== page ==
Skip to content

Archive for

29
Jul

Selling in a Digital World

Well there is no question about it: the Internet is swallowing the universe. I just read yesterday that a group of scientists are warning that we need to begin planning on how to control artificial intelligence in weapons systems or the weapons may turn on us . . . can the Terminator or the Matrix be far behind? And will this brave new world even need salespeople . . . to buy real estate, cars or insurance? Read more »

23
Jul

Mentoring vs. Management Feedback

We received some great feedback last week to our questions about management vs. mentoring.

We asked salespeople, “If you could ask your company for one resource that would help you sell more/better tomorrow, what would it be?”

The responses to this question concentrated on a number of different topics. Read more »

14
Jul

Mentoring vs. Managing (Continued)

We had an unusually strong response to last week’s column when we suggested the difference between mentoring, which is guiding salespeople toward their highest potential with innovation, ideas and wisdom, versus more clinical sales management, where goals are set and salespeople are basically pushed to hit them on their own. Naturally the salespeople who read our column appreciated the nuance, but even many sales managers commented that the best management approach combines both mentoring and structure.

Anyway, this week we thought it might be interesting if we took a poll which might result in some good information for anyone interested in selling through relationships.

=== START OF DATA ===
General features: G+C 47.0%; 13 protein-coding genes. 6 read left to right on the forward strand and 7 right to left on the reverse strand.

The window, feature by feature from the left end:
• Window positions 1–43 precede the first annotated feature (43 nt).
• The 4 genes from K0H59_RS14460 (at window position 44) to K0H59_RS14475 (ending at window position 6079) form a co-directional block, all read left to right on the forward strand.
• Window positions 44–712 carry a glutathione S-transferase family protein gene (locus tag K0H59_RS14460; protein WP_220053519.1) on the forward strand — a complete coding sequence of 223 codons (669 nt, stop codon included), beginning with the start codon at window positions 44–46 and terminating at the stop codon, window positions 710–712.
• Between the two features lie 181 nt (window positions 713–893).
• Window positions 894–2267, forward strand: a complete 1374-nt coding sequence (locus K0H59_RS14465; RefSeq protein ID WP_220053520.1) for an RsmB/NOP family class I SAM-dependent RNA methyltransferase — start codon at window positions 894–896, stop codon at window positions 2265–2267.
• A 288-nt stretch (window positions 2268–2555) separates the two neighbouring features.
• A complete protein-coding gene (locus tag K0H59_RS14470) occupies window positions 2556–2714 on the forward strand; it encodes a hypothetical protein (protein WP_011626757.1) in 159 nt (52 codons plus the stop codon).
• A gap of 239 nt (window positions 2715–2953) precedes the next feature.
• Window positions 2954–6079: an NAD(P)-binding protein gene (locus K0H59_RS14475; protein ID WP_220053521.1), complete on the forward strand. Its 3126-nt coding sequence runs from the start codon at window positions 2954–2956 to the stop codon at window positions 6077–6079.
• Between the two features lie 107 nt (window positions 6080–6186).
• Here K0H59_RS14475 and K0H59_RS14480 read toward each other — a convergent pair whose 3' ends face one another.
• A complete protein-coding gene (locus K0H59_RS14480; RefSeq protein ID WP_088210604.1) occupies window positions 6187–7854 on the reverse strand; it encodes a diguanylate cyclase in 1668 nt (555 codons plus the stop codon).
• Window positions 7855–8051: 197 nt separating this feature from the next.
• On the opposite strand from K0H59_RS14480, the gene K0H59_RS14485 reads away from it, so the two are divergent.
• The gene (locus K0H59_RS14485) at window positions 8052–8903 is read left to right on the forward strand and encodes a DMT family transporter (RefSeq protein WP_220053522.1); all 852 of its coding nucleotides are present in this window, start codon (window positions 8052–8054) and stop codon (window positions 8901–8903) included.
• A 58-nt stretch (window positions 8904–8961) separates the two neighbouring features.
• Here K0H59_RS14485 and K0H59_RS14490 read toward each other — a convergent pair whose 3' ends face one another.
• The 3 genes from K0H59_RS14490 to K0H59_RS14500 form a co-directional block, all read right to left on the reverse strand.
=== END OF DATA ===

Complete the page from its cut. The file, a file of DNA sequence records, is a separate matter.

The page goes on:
So here are our questions: Read more »

7
Jul

Sales Management vs Sales Mentorship 

One of the things we like to ask managers when we are invited to advise sales teams is whether they are sales managers or sales mentors. We are not just arguing semantics . . . the difference can be profound in terms of salesperson development and production.

Sales managers can tend to see their jobs as trying to drive a team to higher levels of production, a bit like a jockey tries to whip another two lengths out of a racehorse. The idea is that if the manager can just get the salespeople to make more calls, try a little harder, push a little further, the numbers will take care of themselves. The irony is that high-Drive salespeople do not need to be pushed . . . they push themselves, relentlessly. What they may need is new ideas, new ways of approaching their craft, different combinations of resources . . . in other words some coaching and mentoring. Read more »